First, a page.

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DePuy ASR Hip Implant Revision Surgery Reveals Damage Caused by Metal-on-Metal Hip Implant

Mar 19, 2012 | Parker Waichman LLP

Doctors who recently operated on a Massachusetts woman to remove a failed DePuy ASR Hip Implant discovered that the muscle surrounding her device was dead and dying, while other tissue was blackened from a reaction to toxic metal ions shed by the metal-on-metal hip implant known as metallosis.  The victim, Suzy Mansfield, was just 57 when she received her all-metal ASR Implant in 2009, following assurance from her doctor that a metal-on-metal hip implant was the best option for a young, active woman like herself.

According to NPR, like so many other people fitted with a DePuy ASR hip implant, Mansfield's failed within just a few years of implantation.  Not long after receiving the device, she began experiencing constant, burning pain that grew worse overtime.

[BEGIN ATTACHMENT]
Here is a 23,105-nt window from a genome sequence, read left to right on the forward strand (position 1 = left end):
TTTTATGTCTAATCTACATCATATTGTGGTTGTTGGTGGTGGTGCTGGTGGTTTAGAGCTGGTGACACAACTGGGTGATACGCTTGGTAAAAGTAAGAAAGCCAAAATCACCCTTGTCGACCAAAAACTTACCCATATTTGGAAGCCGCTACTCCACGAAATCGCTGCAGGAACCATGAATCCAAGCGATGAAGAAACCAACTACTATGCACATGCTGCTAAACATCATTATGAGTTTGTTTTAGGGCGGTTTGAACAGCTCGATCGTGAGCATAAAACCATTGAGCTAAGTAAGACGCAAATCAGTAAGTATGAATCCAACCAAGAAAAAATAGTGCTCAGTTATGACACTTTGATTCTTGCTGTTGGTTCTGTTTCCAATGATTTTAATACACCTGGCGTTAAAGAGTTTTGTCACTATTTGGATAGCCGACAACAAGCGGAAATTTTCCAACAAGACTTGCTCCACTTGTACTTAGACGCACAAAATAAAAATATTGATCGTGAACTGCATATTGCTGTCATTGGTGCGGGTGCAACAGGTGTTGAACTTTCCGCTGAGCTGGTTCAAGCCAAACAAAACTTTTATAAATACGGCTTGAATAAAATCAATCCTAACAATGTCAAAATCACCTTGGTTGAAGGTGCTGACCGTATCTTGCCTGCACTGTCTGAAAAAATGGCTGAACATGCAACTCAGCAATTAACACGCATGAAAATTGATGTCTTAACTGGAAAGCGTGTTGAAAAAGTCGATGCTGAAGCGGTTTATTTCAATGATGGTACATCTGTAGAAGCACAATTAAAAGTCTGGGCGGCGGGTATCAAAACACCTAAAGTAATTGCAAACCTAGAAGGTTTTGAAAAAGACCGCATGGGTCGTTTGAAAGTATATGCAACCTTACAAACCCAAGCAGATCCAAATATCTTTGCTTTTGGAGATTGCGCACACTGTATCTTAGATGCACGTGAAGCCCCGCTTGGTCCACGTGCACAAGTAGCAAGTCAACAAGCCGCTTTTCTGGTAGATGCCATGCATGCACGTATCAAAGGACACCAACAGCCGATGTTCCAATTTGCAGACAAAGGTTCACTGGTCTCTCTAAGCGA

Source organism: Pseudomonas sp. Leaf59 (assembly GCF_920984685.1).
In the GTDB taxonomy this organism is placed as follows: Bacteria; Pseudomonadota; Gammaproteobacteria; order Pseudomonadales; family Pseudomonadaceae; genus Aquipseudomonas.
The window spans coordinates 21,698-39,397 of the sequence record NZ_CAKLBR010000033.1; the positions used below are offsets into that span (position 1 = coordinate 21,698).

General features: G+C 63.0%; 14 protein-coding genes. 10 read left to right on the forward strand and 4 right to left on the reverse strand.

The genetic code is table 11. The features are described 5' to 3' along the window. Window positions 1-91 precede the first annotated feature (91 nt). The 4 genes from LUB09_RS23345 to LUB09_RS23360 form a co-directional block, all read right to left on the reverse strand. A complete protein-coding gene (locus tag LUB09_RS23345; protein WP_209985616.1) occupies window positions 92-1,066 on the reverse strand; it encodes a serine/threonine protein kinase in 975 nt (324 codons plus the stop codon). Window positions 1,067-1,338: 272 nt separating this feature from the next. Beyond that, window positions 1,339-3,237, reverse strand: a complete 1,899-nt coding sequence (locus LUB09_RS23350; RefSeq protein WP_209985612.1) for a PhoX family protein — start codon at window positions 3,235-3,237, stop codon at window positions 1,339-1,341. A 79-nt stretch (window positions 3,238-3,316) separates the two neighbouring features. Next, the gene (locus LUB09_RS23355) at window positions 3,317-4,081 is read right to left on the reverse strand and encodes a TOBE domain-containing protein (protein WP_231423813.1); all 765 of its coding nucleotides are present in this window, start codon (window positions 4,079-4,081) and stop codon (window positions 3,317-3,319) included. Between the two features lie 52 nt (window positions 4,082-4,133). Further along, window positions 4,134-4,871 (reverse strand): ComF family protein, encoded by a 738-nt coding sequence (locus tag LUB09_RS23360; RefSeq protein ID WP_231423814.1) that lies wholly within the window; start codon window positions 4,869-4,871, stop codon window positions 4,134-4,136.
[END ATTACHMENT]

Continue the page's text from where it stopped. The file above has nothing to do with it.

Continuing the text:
Meanwhile, the DePuy ASR hip implant was named in a worldwide recall in August 2010, after it was found that they were failing in about 12 percent of patients within five years. Realistically, a hip implant should last around 10-15 years.   A year after the DePuy ASR hip implant recall was issued, Mansfield said she discovered that she had received on of the devices.

Recently, she underwent surgery at Massachusetts General Hospital to have the failing implant removed and replaced.  "You can see here the yellowish discoloration of the tissue that is no longer functioning,” surgeon Young-min Kwon explained to an NPR reporter during the surgery.  The yellow tissue was dead and dying muscle.  Other tissue surrounding the implant was blackened due to metallosis.  All of the damage was caused by toxic metal ions leaking from Mansfield's DePuy ASR hip implant.

According to NPR, Kwon has given Mansfield a hopeful prognosis in the wake of her surgery.  Four days later, Mansfield was ready to leave the hospital, and full of hope that her ordeal was finally over.

"I'm going to actually be able to — I think, and fairly soon — have no pain," she told NPR.

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